White crucifixes and flowers fringe the roadside too; last November I saw a woman in sweatpants and a tee-shirt trying to cross the street as twilight fell, her swaying 50-something frame caught in silhouette 100 yards ahead of me in the middle of the road. She looked confused and I knew she had about five seconds before some part of her was transmuted into an etheric plane where she would meet up with Michael Jackson, her Viking ancestors, St. Germain and the rest of them. Clipped by a passing wing mirror, she was flung on to her back; I pulled over to try and do something but seconds later a couple cars drove straight over the woman, her body an unfortunate speed bump in the wrong place at the wrong time. "Don't look," screamed my friend who had hopped out of the passenger seat; of course, I looked. Somehow her Reeboks had been flung quite far from where she lay. People are always getting fucked up crossing the 62, I learned. Desert Rule Number 1: Always find a crosswalk, no matter how badly you need cigarettes.
By now I had finished my sausage and I was ready to see the cave.
How long does it take to drive there, I asked Bob's wife. I was wearing platform heels and a black dress, and was inappropriately attired for spelunking, or rowing through moody cenotes.
Bob re-emerged. "It's right here," he said.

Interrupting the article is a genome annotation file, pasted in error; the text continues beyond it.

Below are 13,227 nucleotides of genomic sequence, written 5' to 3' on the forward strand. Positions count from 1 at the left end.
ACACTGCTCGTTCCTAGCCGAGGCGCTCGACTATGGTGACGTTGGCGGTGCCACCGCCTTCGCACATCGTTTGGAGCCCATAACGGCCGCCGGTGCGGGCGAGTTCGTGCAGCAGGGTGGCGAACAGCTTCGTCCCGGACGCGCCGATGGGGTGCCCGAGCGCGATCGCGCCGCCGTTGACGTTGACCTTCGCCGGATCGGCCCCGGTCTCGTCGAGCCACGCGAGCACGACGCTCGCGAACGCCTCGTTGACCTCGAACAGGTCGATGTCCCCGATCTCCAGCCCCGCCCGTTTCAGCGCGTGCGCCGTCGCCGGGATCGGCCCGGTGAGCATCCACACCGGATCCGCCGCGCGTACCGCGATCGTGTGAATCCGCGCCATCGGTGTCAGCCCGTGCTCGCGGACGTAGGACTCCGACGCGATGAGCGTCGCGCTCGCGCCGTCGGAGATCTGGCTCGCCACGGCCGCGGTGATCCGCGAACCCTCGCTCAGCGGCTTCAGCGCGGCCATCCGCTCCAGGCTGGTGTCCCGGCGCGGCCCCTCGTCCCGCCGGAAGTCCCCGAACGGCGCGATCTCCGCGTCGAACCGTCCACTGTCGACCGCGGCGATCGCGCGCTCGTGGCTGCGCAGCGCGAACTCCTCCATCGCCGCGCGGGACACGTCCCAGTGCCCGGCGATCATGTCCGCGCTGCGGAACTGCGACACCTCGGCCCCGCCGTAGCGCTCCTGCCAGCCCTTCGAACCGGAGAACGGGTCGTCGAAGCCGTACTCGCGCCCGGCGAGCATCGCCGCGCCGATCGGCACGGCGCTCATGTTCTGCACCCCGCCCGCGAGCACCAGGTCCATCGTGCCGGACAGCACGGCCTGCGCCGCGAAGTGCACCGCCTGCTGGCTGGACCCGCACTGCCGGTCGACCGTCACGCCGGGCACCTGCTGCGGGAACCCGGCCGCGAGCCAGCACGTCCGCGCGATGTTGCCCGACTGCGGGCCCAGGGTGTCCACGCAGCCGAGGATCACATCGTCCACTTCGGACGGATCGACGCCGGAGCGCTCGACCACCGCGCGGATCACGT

Somehow, while roaming the 5-acre shanty town that is the Sky Valley Swap Meet, I had managed to miss an entire crystal cave among the blue tarps and knick-knacks. I silently berated my shoddy observational skills while Bob talked about God and how when the desert calls you, you should answer, because the desert will show you your purpose. The Crystal Cave was his.
We traversed Bob's collection of motorcycles, a life-size iron horse, and a 6 foot tall decorative chicken nesting among the ocotillos. A few vendors remained, packing up their wares. Bob pulled some keys from his pocket. In front of us was a blobby amorphous structure, something Gandalf might have felt at home in, its brown lumpy exterior resembling the bark of an enchanted tree. Small portholes offered a glimpse to the inside but my eyes were stinging from the midday sun and I couldn't quite make out the interior. I read a small plaque outside, decorated with a pen and ink portrait of Bob. It quoted him: "my intent...was to make it so beautiful that no one would ever get up the nerve to bulldoze it for any reason".
Bulldoze it? Who would want to bulldoze anything belonging to Bob, a bona fide mythical creature building crystal caves in the desert? The Yucca Valley City Council, that's who. Apparently, in 2008, they tried to reclaim the land that his swap meet is located on. Mythical creatures don't do well with municipal bullying, and in a fit of hopelessness, Bob demolished all his structures, including the Crystal Cave, which he had been building since 2004. I couldn't imagine a sadder scene. The people of the desert rose up in his defense, and the council yielded, allowing Bob to keep his land. With the help of two Danish art students, Merete Vyff Slyngborg and Mette Woller, Bob began restoring the cave, piece by piece. They had stumbled upon Bob and the Crystal Cave much like I did, by wandering into the Swap Meet one day, probably too late to find anything worth buying, but right on time to find Bob and his treasures. Thanks to their hipster art world connections, the Crystal Cave was featured as part of the High Desert Test Sites in 2010, an event in which artists create conceptual installations across the desert and arty people with good taste and good shoes drive in to look at them.